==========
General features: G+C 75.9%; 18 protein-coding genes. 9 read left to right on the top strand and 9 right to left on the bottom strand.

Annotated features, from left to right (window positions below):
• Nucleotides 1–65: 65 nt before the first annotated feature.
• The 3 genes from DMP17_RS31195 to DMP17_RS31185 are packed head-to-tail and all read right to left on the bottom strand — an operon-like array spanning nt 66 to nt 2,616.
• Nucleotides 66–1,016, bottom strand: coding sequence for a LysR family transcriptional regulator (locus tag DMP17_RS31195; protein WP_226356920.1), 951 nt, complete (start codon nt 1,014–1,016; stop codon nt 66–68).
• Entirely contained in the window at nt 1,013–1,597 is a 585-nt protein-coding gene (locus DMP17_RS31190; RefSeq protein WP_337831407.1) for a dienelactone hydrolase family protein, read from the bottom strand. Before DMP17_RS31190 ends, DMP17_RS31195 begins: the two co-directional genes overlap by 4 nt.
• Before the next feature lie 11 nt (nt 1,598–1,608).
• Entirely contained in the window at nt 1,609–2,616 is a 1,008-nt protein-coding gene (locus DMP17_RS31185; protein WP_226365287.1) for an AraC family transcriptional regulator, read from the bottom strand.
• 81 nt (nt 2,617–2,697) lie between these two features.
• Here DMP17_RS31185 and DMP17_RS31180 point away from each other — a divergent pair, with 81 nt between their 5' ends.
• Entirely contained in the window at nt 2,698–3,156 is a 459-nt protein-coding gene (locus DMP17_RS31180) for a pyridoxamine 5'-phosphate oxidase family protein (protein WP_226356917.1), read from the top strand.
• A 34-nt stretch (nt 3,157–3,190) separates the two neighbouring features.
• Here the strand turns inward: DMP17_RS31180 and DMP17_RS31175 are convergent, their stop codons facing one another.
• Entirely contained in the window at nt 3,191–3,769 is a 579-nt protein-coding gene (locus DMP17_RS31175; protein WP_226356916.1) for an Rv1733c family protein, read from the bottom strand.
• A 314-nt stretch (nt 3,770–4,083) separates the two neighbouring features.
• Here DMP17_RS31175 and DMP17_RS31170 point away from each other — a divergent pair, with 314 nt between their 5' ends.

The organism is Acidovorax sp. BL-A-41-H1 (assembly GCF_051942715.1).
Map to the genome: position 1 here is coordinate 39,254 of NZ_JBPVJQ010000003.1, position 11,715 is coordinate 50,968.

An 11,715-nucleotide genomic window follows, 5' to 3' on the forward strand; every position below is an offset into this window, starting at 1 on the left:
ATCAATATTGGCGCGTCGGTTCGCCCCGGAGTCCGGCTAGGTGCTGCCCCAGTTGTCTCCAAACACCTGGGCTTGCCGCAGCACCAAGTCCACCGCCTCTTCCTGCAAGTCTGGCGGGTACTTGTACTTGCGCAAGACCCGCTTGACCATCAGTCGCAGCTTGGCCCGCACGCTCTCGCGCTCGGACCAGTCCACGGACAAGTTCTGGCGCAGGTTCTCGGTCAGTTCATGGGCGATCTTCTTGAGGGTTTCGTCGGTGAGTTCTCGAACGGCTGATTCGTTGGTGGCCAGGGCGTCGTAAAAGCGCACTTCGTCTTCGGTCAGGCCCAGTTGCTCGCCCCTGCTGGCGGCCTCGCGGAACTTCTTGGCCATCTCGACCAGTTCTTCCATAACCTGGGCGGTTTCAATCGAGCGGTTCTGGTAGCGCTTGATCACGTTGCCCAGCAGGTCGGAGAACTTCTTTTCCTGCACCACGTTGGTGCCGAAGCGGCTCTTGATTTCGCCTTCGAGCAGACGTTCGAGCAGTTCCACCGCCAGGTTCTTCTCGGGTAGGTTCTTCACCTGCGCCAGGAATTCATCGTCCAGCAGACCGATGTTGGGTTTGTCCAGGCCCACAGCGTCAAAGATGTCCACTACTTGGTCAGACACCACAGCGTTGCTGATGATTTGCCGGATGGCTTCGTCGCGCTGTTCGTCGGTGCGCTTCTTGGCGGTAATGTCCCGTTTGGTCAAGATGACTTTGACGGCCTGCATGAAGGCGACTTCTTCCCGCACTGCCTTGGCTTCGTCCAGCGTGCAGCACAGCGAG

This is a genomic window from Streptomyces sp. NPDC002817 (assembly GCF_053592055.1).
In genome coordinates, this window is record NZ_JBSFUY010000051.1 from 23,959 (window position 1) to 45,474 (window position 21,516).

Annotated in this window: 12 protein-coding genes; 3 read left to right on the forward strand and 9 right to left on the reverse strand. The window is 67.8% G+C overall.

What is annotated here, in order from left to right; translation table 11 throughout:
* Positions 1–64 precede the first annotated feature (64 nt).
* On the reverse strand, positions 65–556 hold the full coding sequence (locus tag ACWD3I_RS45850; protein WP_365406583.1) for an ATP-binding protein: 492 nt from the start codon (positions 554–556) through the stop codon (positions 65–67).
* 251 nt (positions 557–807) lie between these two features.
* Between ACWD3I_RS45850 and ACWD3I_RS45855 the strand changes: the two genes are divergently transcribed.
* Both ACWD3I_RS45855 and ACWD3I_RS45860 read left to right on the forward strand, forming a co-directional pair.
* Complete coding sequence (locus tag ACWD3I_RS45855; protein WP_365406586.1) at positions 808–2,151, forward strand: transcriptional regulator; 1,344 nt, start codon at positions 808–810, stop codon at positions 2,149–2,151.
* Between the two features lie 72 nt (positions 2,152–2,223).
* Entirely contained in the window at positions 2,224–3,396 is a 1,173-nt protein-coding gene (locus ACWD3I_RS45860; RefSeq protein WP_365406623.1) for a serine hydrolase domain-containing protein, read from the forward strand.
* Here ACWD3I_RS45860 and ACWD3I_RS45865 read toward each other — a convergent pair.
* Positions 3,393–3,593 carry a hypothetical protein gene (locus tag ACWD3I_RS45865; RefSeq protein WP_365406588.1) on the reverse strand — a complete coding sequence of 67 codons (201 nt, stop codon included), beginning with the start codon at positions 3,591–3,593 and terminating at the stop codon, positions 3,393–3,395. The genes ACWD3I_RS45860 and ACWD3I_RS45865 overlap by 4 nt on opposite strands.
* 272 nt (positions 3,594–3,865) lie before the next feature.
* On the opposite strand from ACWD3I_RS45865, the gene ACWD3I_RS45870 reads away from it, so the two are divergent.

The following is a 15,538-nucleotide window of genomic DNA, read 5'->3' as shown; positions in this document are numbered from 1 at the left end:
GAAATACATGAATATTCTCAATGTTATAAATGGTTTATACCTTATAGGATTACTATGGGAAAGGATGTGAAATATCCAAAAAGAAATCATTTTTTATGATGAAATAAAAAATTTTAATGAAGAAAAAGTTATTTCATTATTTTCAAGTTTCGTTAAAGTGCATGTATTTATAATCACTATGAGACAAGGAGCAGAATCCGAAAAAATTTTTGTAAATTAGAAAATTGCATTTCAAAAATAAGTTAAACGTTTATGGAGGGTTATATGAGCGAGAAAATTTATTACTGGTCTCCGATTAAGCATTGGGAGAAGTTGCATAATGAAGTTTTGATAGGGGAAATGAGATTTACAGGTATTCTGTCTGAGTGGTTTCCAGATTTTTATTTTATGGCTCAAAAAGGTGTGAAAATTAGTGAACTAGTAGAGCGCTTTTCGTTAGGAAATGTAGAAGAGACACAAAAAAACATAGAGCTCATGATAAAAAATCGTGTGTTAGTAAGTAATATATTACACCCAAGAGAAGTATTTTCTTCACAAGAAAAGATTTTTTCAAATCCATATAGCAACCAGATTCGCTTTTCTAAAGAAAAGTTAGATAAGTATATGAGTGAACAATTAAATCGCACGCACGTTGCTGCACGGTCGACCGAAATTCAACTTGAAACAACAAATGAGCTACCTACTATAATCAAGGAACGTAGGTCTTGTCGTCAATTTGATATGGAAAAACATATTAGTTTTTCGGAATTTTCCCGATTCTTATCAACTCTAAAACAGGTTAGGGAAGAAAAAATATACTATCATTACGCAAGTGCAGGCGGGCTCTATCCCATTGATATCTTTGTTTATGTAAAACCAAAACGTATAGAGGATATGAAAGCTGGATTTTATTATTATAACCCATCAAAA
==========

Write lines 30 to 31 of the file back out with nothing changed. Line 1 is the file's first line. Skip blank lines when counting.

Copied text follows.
* Complete coding sequence (locus tag ACWD3I_RS45855; protein WP_365406586.1) at positions 808–2,151, forward strand: transcriptional regulator; 1,344 nt, start codon at positions 808–810, stop codon at positions 2,149–2,151.
* Between the two features lie 72 nt (positions 2,152–2,223).